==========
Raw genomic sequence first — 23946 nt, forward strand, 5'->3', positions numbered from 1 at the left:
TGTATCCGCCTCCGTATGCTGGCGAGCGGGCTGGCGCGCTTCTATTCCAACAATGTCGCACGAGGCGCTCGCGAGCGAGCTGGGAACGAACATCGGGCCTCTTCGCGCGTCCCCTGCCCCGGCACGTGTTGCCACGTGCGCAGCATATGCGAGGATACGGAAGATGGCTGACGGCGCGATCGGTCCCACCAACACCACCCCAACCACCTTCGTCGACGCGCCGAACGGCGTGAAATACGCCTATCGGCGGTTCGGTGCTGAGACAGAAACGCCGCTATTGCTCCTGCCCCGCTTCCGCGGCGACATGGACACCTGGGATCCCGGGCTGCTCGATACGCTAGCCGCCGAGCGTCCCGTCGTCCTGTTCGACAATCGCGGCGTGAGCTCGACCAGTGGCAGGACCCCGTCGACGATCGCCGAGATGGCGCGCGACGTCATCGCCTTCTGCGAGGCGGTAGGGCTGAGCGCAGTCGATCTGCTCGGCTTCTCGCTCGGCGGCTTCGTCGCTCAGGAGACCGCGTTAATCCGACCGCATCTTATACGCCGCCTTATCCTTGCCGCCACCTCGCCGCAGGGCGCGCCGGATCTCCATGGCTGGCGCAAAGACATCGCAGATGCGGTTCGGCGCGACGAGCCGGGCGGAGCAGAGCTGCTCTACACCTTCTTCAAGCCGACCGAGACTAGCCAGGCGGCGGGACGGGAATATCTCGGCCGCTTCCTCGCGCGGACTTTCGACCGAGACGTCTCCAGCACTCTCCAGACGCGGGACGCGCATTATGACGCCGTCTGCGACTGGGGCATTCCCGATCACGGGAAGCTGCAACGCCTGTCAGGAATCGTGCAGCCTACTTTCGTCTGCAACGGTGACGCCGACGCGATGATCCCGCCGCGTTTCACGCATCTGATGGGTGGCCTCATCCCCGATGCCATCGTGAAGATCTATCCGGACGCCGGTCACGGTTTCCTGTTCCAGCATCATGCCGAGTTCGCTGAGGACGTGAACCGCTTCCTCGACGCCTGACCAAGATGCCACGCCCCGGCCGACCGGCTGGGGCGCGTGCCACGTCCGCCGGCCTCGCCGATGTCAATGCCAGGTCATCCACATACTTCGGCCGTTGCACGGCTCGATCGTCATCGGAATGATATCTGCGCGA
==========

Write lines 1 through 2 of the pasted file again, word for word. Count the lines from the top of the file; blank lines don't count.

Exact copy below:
Raw genomic sequence first — 23946 nt, forward strand, 5'->3', positions numbered from 1 at the left:
TGTATCCGCCTCCGTATGCTGGCGAGCGGGCTGGCGCGCTTCTATTCCAACAATGTCGCACGAGGCGCTCGCGAGCGAGCTGGGAACGAACATCGGGCCTCTTCGCGCGTCCCCTGCCCCGGCACGTGTTGCCACGTGCGCAGCATATGCGAGGATACGGAAGATGGCTGACGGCGCGATCGGTCCCACCAACACCACCCCAACCACCTTCGTCGACGCGCCGAACGGCGTGAAATACGCCTATCGGCGGTTCGGTGCTGAGACAGAAACGCCGCTATTGCTCCTGCCCCGCTTCCGCGGCGACATGGACACCTGGGATCCCGGGCTGCTCGATACGCTAGCCGCCGAGCGTCCCGTCGTCCTGTTCGACAATCGCGGCGTGAGCTCGACCAGTGGCAGGACCCCGTCGACGATCGCCGAGATGGCGCGCGACGTCATCGCCTTCTGCGAGGCGGTAGGGCTGAGCGCAGTCGATCTGCTCGGCTTCTCGCTCGGCGGCTTCGTCGCTCAGGAGACCGCGTTAATCCGACCGCATCTTATACGCCGCCTTATCCTTGCCGCCACCTCGCCGCAGGGCGCGCCGGATCTCCATGGCTGGCGCAAAGACATCGCAGATGCGGTTCGGCGCGACGAGCCGGGCGGAGCAGAGCTGCTCTACACCTTCTTCAAGCCGACCGAGACTAGCCAGGCGGCGGGACGGGAATATCTCGGCCGCTTCCTCGCGCGGACTTTCGACCGAGACGTCTCCAGCACTCTCCAGACGCGGGACGCGCATTATGACGCCGTCTGCGACTGGGGCATTCCCGATCACGGGAAGCTGCAACGCCTGTCAGGAATCGTGCAGCCTACTTTCGTCTGCAACGGTGACGCCGACGCGATGATCCCGCCGCGTTTCACGCATCTGATGGGTGGCCTCATCCCCGATGCCATCGTGAAGATCTATCCGGACGCCGGTCACGGTTTCCTGTTCCAGCATCATGCCGAGTTCGCTGAGGACGTGAACCGCTTCCTCGACGCCTGACCAAGATGCCACGCCCCGGCCGACCGGCTGGGGCGCGTGCCACGTCCGCCGGCCTCGCCGATGTCAATGCCAGGTCATCCACATACTTCGGCCGTTGCACGGCTCGATCGTCATCGGAATGATATCTGCGCGA